Cohabitation Effects of Spousal Maintenance in Minnesota

Minnesota law, under Minn. Stat. § 518.522, Subd. 6, allows a spousal maintenance award to be modified if the party receiving maintenance or alimony (also known as the obligee), moves in with a significant other. Typically, spousal maintenance terminates upon the remarriage or death of the obligee, but now it may also be modified or even terminated upon the obligee’s cohabitation.

Cohabitation is an arrangement where two people who are not married live together. Often, this involves a romantic or intimate relationship on a long-term or permanent basis. In some cases, this can impact spousal maintenance. Effective August 1, 2016 Minnesota enacted a new subdivision to the statute under which spousal maintenance can be modified, reserved, suspended, or terminated based on a maintenance recipient’s cohabitation.

The Minnesota Cohabitation Statue

In determining if maintenance should be modified due to cohabitation, under Minn. Stat. § 518.552, Subd. 6, the court shall consider 4 things:
(1) whether the obligee would marry the cohabitant but for the maintenance award;
(2) the economic benefit the obligee derives from the cohabitation;
(3) the length of the cohabitation and the likely future duration of the cohabitation; and
(4) the economic impact on the obligee if maintenance is modified and the cohabitation ends.

However, a motion to modify may not be brought within one year of the date of entry of the decree of dissolution or legal separation that orders spousal maintenance, unless the parties have agreed in writing that a motion may be brought or the court finds that failing to allow the motion to proceed would create an extreme hardship for one of the parties.

An Overview of Cohabitation in Minnesota

The statute itself does not define cohabitation, but both a shared residence and a romantic relationship are necessary for showing cohabitation. Even if you are able to establish cohabitation, the moving party’s motion may be denied without a more careful, factor-by-factor evaluation of the request, if any other elements are missing. First, you must show that cohabitation exists. Then, you must look at the prerequisites for bringing a motion. After these prerequisites have been met, you shall look at the statutory factors to be balanced. Lastly, the weighing of appropriate relief: reduction, suspension, reservation, or termination.

Minnesota Court of Appeals Cases that Address Cohabitation

In Helms v. Helms, a 2017 unpublished Minnesota Court of Appeals case, the Court held that the denial of the motion to modify spousal maintenance was affirmed because there was no evidence that the wife’s cohabitation benefitted her financially and her monthly income decreased due to a disabling injury. Although the husband’s monthly expenses increased, so did his income and he was able to meet his monthly expenses including his maintenance obligation, resulting in no change in circumstances. The district court did not err by failing to analyze the circumstances under the factors of Minn. Stat. § 518.552 because this argument was forfeited by husband before the district court.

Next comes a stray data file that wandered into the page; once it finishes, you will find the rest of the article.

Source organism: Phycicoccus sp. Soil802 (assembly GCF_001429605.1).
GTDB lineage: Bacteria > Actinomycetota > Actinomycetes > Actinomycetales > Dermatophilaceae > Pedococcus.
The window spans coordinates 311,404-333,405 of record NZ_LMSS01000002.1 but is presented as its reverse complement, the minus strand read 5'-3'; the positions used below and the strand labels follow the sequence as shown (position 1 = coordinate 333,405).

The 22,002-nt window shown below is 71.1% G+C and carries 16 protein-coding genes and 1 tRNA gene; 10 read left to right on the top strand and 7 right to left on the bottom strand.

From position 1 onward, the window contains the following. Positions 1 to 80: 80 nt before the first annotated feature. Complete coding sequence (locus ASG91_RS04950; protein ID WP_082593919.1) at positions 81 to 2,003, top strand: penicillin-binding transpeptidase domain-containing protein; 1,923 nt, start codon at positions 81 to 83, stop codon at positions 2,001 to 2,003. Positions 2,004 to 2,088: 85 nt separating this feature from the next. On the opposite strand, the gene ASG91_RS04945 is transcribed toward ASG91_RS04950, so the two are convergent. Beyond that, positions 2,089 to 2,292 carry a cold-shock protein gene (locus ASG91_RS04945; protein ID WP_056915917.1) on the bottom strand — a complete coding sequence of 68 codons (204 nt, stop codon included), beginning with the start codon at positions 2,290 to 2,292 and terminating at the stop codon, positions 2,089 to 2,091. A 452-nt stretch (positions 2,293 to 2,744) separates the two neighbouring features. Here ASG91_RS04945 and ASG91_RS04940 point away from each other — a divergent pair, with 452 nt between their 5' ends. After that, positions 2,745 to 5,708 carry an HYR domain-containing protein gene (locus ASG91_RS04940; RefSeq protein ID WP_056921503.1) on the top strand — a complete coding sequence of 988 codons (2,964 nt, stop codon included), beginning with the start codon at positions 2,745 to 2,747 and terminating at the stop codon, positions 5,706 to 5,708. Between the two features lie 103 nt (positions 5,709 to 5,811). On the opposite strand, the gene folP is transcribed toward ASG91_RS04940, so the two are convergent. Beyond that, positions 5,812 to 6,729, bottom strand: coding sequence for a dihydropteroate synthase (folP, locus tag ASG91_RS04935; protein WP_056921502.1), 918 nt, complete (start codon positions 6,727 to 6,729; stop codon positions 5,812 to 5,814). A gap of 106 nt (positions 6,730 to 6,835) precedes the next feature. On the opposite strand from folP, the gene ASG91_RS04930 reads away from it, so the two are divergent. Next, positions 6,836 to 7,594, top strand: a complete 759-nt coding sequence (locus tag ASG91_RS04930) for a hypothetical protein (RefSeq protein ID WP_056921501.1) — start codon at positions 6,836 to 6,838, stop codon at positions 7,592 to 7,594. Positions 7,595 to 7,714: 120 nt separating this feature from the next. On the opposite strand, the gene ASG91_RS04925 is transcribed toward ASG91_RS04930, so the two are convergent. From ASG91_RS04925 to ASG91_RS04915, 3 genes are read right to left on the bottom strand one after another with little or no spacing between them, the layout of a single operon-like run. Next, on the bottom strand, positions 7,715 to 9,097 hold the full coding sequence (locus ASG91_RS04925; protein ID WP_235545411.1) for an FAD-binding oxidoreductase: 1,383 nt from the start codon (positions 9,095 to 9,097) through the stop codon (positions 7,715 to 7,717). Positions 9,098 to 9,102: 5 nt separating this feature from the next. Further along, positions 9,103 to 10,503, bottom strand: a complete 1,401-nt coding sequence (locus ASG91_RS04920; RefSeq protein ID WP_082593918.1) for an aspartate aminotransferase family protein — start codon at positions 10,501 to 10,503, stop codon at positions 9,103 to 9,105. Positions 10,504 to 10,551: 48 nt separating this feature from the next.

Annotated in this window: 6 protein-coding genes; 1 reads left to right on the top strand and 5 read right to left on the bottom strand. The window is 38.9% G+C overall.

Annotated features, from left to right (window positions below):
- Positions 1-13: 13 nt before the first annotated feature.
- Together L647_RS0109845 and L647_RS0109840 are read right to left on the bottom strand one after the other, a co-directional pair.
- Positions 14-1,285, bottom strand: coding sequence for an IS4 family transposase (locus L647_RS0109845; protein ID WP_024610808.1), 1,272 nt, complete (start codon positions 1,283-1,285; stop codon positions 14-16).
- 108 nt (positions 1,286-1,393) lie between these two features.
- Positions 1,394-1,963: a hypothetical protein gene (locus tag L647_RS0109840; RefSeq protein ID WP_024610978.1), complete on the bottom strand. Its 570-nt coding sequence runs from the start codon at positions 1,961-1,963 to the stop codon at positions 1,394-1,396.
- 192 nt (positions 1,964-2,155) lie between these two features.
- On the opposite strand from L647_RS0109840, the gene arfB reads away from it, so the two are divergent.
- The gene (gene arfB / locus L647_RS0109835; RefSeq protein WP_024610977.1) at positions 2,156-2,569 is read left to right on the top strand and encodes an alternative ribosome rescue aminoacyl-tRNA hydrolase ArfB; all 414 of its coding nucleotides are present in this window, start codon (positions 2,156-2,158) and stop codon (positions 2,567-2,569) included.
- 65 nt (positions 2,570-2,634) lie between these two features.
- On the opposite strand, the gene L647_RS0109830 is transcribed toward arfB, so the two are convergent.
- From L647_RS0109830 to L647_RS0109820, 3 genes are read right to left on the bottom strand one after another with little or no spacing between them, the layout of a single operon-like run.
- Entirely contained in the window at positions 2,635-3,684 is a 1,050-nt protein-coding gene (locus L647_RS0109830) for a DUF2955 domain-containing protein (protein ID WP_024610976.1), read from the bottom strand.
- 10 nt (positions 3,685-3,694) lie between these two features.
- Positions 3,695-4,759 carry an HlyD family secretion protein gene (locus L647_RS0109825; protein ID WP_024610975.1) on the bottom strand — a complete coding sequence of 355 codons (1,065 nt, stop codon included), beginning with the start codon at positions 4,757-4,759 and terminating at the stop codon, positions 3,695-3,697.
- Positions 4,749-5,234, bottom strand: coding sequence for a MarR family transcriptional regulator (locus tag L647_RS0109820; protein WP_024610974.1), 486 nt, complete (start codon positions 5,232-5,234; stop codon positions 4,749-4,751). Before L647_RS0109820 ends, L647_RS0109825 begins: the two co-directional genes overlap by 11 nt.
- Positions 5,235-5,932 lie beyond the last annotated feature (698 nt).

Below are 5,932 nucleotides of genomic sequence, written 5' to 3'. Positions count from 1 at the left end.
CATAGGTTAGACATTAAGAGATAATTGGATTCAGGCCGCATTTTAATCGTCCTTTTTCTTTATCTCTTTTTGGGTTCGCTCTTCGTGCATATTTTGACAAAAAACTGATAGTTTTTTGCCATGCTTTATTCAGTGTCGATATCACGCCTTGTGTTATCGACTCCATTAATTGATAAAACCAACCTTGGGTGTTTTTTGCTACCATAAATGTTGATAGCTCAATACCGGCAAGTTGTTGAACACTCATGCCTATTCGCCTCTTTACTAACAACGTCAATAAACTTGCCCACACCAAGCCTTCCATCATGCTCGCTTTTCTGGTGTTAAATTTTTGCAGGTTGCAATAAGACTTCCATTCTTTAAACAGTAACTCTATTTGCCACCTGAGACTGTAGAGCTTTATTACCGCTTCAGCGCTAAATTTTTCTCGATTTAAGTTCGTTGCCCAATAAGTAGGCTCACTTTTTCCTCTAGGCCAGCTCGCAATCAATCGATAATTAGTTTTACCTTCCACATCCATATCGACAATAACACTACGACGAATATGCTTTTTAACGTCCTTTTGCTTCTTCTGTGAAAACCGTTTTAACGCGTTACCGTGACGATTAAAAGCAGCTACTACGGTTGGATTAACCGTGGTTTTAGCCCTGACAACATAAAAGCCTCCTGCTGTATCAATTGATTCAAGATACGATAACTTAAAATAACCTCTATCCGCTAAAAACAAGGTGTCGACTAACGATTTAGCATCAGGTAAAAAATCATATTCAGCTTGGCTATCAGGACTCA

Rhyan v. Rhyan, another unpublished Minnesota Court of Appeals case from 2017, in which the Court held that credible evidence did not support a change of circumstances based on cohabitation because the record evidence was conflicting about the nature of the relationship of the wife and the cohabitant; the husband claimed the two were in a long term relationship, while the wife claimed they were roommates with separate lives. Additionally, a change in the wife’s monthly income was not sufficient to support a change in circumstances as a ground for modification of the husband’s spousal maintenance obligation because although wife’s earnings had more than doubled since the dissolution, her current income was less than the imputed amount at the time of the decree.

The obligor must also prove that based on the cohabitation the terms of the maintenance award are not fair.

While it is possible for cohabitation to have an effect on spousal maintenance, you must look at all circumstances and the terms of your divorce decree.

At Lake Harriet Law, we work diligently for our clients, to help them receive the best terms in their divorce, including a fair and equitable financial settlement. If you are considering a divorce, contact our team to begin designing a legal strategy to protect your future.

Randall A. Smith – Managing Attorney             612-750-4843

Jessica Dulz – Student Attorney                          612-223-8925

Aubry Fritsch – Student Attorney                       612-223-8925

Taylor Blatchford – Law Clerk                             612-223-8925

Published On: April 1, 2019Categories: Family Law Updates

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